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Older Gardeners Adapt to Changing Climate


                      All my life, the garden has been a great teacher in everything I cherish.
                                                                                  - Stanley Kunitz, The Wild Braid

Gardening is highly popular among older adults, offering a host of emotional and physical benefits.

So how will a changing climate affect older gardeners?

Australian researchers examined how gardeners in central Victoria, a state in south-east Australia, coped through a prolonged period of drought. Led by Joanne Adams from La Trobe University, researchers drew data from in-depth interviews with 10 experienced gardeners, aged 60 to 83.

Results showed gardeners adapted to new conditions, and they became more involved in environmental issues at the community level.

The findings appeared online in the December 2014 issue of The International Journal of Aging and Human Development.


Three themes, central to understanding older people's everyday experience in the garden, emerged from the study. They are engagement, connection and a sense of well-being.

Researchers found that each older adult was inspired by their garden in different ways.

Vanessa said her plants became almost like children: "All the new plants are like babies and you watch for the first new sprig on it or the first new flower . . . I think it's just fantastic – I just love it."

Several of the participants organized their day around the garden, finding endless opportunities for hands-on environmental learning.

As Phillip explained:

The plants . . . that might have done alright as seedlings or small plants once they got bigger they didn't cope at all. So they were pulled out and replaced with something that I assumed or thought would be better.

Gardens also provided opportunities for social interaction and conversation. Participants shared plants with neighbours and friends. Some were members of local gardening clubs such as the Native Plant Group.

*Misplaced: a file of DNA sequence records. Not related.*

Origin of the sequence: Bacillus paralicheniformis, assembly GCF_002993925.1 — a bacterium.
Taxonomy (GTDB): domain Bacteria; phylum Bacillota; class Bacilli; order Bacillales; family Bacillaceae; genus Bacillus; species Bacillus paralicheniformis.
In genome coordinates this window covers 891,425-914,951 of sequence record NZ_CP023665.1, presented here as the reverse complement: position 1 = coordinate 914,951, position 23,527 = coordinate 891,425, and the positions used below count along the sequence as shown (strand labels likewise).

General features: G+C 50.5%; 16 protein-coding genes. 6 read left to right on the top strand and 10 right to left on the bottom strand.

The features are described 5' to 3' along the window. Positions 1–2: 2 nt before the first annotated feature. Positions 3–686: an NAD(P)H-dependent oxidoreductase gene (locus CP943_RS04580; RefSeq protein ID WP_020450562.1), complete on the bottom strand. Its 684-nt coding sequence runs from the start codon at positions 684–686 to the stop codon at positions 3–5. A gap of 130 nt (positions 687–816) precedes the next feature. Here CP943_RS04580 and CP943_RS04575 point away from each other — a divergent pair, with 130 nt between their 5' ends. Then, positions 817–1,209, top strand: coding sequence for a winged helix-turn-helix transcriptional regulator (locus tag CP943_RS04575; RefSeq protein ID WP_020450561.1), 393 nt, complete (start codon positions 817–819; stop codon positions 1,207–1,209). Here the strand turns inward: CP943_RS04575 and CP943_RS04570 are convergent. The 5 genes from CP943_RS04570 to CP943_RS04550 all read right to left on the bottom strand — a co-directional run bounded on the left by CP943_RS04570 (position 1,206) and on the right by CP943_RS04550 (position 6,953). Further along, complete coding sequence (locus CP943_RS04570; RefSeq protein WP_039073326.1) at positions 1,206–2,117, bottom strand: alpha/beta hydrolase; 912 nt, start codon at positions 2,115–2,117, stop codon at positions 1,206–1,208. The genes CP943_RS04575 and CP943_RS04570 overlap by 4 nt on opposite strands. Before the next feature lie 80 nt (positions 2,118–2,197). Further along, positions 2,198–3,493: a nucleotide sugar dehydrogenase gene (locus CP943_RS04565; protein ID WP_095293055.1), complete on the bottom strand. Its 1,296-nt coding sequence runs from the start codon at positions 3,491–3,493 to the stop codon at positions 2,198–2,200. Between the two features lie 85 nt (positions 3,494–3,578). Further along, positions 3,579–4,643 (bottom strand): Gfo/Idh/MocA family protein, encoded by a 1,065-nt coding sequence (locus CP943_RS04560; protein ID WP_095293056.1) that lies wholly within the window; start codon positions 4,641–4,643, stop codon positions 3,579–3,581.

How did drought change older people's engagement with the garden?

The researchers found prolonged drought conditions took a toll on older gardeners. For example, water restrictions meant they had to cart buckets of saved water from indoor use, outside. Some purchased water tanks.

As June explained:

I still liked the garden, but it was just a job – like it was a real worry to keep everything going all the time and I had my tanks then which everyone that didn't have tanks or anything struggled.


Several older people had fallen in love with the garden as children working alongside their parents. "I was given my own little garden patch," one woman said. "It was an area that I had I could choose what I wanted to put in."

For some, even today, certain smells, sights or plants evoked strong memories of gardens from when they were younger, or of family and friends associated with those gardens. For instance, the birdbath in one woman's garden came from her mother's garden. Every year, Carolyn placed the first daffodil and the first tulip from her garden on her mother's grave.

As well, participants said their connection to the garden helped them cope with disappointment and feelings of sadness.


For these older gardeners, wholeness involved a sense of well-being. They perceived gardens as having meaning beyond themselves. And they linked this sense of meaning to the spiritual nature of gardening, in which all living things are connected and form part of a cyclic process.

Many described the garden as therapeutic, providing a means of relaxation, peace and a sense of balance.

Impact of a changing climate

The study concluded that older people's capacity to maintain a garden through a period of prolonged drought was severely hampered, reducing their sense of well-being.

That said, these gardeners showed remarkable resilience, and acceptance of change. As Oliver put it, "I just walk around and I just look at my garden and think how beautiful it is."